Tuan got to the stage which in this case is the front line of a co-working space cafe in West Lake. “I don’t know how to do a presentation”, he said. “But I know how to put words in some funny pictures”. Then the guy continued with a parallel of Zizek and the handsome character in Games of Thrones before explaining
“The known knowns is what we know we know. Like this piece of paper“, he grabbed a random piece of paper on the table, quite spontaneously. “We know it’s white, right?”.
The guy then continued with simple and clear explanations before we interrupted with questions and drag his supposed to be 20-minute-talk into a vibrant hour of Q&A and role play. Majored in philosophy in US, Tuan is taking a break in Vietnam before coming to South America and back to his study further this year. Vietnamese studying overseas often create the impression of being arrogant and distant, yet Tuan neatly breaks that stereotype by funny, easy to approach speech delivery.
A new emerging philosophy community
It seems ironic to join a philosophy group being aware that people are gonna talk about Freud and Carl Jung. “Are they supposed to be…psychologists?”, I was curios when Hung, the leader of another philosophy group told me about the event just 2 hours before it is supposed to happen. Without nothing particular in mind to do, I decided to push my bicycle like a soldier under the sun to get to where they meet. “I hope it’s worth it, otherwise it’s exercise anyway”, I told myself. Having been to several philosophy communities in both main cities in Vietnam, I cannot wait to see how a new one unfolds.
Coming late, I sneaked in and let the recording mode ready. Surrounded by around 16 people around a long table, we shift the attention to a western guy with a warm, intellectual voice. My body starts to be stiff. “wow, very academic”. The guy articulately presents concepts on Carl Jung and Freud similarities and differences with neatly organized powerpoint slides, shown in a big enough screen.
Quickly move from one point to the other with a poised posture, he overwhelmed the current space with an intellectual aura. I scanned all over the room – most have their notebooks on, phone off. A young Vietnamese university student even print out the book we use to discuss.
With each event, people are informed at least one week before with access to materials. To my surprise and quick generalization, this is not a cavern of expats. Out of 15 people sitting around the table today, more than half are Vietnamese. After the initial silence, the Viets start to raise questions and engage in Q&As, which to me, as a Vietnamese person, a delightful thing to observe. Blending with expats who are willing to share is an emerging local group who are proactive enough to explore the essential thing that is not taught that widely in schools.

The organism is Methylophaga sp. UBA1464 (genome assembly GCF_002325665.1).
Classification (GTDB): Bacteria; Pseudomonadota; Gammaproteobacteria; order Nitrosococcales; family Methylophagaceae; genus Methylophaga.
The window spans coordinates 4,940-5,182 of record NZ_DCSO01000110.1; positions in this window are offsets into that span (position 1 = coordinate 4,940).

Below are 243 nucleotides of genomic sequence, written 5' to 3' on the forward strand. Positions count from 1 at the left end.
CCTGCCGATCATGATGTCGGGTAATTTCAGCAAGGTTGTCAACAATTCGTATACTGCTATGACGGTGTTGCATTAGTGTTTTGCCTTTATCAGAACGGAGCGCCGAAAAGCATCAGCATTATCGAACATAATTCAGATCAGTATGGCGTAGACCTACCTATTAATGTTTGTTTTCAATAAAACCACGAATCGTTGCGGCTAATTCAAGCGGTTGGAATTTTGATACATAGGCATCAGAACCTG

“What do you think about the talk? Critical thoughts, I mean”, Jon asks.
“I think everyone prepares very well”
“I think in a way it sets a bar, an expectation for the following presenters. People know (subconsciously ? ^^) that they need to put a certain amount of preparation to make it work”
“I don’t want to be the center of attention”
As the leader of any group, one should expect people look up to him/ her. However, that’s not what Jon really wants. “What’s your motivation in setting up this group?”, I attacked him with probably a FAQ. “Do you study philosophy?”
It’s interesting to know that most people joining are not majored in philosophy yet willing to invest time and effort in participating with serious attention. So is Jon. Out of a bunch of people, we have Tuan (Ted) and another girl who used to teach philosophy in South Africa. Other than that, the knowledge spectrum varies. As facilitators, the ones organizing the events have to balance between motivating people to engage without shifting people’s attention to their presence.
“I actually don’t even want to stay in the spotlight. I prefer being in the back, you know”
“It’s a fine line to balance”. I commented.
The 2 hour discussion soon came to an end. In a corner Jon and Tyler are preparing for their meditation session while we Vietnamese stand in a corner and discuss about why we are interested in philosophy recently.
“Do you study philosophy?”
“No“, most shake their head.
And yet we are here, motivated by the collective conscious- or unconscious, depending on how you wanna name it.